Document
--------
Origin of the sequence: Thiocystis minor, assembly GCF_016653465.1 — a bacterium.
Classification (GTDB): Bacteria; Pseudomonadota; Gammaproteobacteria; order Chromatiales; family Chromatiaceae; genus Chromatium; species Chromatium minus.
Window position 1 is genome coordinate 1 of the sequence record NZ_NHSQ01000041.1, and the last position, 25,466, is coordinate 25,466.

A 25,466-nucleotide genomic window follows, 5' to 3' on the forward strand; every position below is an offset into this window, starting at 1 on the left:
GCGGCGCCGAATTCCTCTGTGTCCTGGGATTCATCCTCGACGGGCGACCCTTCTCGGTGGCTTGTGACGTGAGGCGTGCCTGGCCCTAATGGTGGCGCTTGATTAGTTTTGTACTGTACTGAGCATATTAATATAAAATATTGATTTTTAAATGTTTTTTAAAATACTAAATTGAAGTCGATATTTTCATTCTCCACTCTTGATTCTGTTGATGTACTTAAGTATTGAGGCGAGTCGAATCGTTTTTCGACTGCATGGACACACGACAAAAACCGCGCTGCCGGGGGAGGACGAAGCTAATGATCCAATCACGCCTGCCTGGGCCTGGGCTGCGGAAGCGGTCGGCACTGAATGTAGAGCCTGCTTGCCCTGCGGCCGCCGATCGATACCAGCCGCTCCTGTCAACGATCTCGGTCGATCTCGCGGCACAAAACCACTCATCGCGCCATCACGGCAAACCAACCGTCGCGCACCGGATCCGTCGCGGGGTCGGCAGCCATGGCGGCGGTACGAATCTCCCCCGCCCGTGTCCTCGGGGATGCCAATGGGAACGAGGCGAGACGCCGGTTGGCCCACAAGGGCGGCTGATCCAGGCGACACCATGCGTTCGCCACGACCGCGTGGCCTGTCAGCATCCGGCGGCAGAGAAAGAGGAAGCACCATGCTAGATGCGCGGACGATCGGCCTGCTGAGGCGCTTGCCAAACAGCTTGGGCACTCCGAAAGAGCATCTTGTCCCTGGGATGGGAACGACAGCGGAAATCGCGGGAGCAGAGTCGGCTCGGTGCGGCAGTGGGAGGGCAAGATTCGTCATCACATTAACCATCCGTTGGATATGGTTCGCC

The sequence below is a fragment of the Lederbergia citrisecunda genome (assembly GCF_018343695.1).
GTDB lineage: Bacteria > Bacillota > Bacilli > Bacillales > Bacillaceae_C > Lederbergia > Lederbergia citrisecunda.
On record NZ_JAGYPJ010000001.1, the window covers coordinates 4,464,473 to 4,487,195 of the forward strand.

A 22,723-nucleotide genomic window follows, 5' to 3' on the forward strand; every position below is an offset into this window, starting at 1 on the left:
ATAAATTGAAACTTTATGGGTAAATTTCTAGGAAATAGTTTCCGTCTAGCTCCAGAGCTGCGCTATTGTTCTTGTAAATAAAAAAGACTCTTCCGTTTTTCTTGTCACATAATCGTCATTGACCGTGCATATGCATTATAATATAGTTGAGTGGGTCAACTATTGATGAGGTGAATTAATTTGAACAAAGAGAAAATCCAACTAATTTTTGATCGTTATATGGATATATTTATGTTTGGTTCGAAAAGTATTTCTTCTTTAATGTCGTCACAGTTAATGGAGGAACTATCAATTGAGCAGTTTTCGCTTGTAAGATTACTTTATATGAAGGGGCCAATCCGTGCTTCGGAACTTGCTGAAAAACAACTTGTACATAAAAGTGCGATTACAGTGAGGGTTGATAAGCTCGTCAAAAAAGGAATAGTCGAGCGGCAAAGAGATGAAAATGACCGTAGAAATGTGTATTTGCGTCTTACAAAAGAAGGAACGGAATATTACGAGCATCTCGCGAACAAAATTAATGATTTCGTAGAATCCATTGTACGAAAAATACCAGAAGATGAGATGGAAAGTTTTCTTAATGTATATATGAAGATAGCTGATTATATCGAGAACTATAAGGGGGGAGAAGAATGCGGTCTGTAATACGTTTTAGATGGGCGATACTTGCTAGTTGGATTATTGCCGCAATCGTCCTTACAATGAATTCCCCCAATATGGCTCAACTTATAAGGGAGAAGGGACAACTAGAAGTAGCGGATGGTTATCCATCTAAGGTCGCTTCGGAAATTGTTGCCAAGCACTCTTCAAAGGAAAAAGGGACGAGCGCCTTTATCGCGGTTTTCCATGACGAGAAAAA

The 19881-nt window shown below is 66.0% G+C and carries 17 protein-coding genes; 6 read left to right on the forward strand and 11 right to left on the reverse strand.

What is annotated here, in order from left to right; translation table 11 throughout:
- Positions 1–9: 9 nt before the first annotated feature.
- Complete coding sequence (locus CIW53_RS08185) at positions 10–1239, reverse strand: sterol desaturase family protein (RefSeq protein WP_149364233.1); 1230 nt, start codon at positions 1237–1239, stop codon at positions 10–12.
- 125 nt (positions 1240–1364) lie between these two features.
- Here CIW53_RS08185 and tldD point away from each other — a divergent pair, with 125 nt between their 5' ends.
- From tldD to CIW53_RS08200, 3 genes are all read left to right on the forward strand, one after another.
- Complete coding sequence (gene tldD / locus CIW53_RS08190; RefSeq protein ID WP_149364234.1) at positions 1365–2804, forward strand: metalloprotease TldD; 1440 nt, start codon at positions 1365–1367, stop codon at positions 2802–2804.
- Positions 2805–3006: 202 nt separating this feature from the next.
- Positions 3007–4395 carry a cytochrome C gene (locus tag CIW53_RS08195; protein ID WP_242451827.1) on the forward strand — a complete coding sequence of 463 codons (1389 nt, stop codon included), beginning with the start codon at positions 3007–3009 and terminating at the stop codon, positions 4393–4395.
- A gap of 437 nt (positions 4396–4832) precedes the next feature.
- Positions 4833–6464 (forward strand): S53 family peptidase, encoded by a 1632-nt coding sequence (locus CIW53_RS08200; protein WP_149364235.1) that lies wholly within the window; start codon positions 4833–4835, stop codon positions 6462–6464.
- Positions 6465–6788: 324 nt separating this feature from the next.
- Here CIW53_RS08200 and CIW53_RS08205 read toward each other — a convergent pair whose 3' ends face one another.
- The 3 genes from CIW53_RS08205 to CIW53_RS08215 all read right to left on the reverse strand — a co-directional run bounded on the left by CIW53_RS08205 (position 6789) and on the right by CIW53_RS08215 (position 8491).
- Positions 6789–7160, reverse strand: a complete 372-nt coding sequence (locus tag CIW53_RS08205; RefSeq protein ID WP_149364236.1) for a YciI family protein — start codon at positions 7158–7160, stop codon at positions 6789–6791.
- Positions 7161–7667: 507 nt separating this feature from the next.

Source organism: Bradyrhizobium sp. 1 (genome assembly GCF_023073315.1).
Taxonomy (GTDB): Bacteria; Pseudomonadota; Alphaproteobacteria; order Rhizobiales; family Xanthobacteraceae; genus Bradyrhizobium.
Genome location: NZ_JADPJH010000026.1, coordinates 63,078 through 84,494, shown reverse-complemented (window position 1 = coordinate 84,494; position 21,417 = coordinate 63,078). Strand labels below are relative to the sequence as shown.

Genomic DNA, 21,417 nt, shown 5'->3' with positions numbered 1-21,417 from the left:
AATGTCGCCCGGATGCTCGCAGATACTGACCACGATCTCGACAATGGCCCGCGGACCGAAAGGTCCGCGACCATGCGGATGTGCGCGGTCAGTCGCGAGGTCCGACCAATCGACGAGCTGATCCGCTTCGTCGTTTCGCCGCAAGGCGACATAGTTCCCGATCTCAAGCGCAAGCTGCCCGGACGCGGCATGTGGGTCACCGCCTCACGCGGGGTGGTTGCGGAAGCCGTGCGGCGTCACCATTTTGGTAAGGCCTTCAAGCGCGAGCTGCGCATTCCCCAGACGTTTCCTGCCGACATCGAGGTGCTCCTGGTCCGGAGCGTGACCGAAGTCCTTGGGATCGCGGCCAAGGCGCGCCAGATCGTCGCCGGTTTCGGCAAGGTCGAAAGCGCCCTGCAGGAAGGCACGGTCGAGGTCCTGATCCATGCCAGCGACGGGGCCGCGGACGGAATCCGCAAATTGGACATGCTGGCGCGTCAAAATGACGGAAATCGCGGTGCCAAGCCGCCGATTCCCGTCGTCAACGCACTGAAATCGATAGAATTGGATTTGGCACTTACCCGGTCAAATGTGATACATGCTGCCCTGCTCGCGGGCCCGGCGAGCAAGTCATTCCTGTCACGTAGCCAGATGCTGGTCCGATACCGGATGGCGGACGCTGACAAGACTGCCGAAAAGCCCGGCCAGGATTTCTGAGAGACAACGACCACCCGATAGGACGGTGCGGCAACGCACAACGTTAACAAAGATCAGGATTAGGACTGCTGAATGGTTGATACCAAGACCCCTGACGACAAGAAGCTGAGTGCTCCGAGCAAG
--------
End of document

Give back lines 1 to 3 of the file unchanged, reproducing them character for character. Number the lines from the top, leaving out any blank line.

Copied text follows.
Origin of the sequence: Thiocystis minor, assembly GCF_016653465.1 — a bacterium.
Classification (GTDB): Bacteria; Pseudomonadota; Gammaproteobacteria; order Chromatiales; family Chromatiaceae; genus Chromatium; species Chromatium minus.
Window position 1 is genome coordinate 1 of the sequence record NZ_NHSQ01000041.1, and the last position, 25,466, is coordinate 25,466.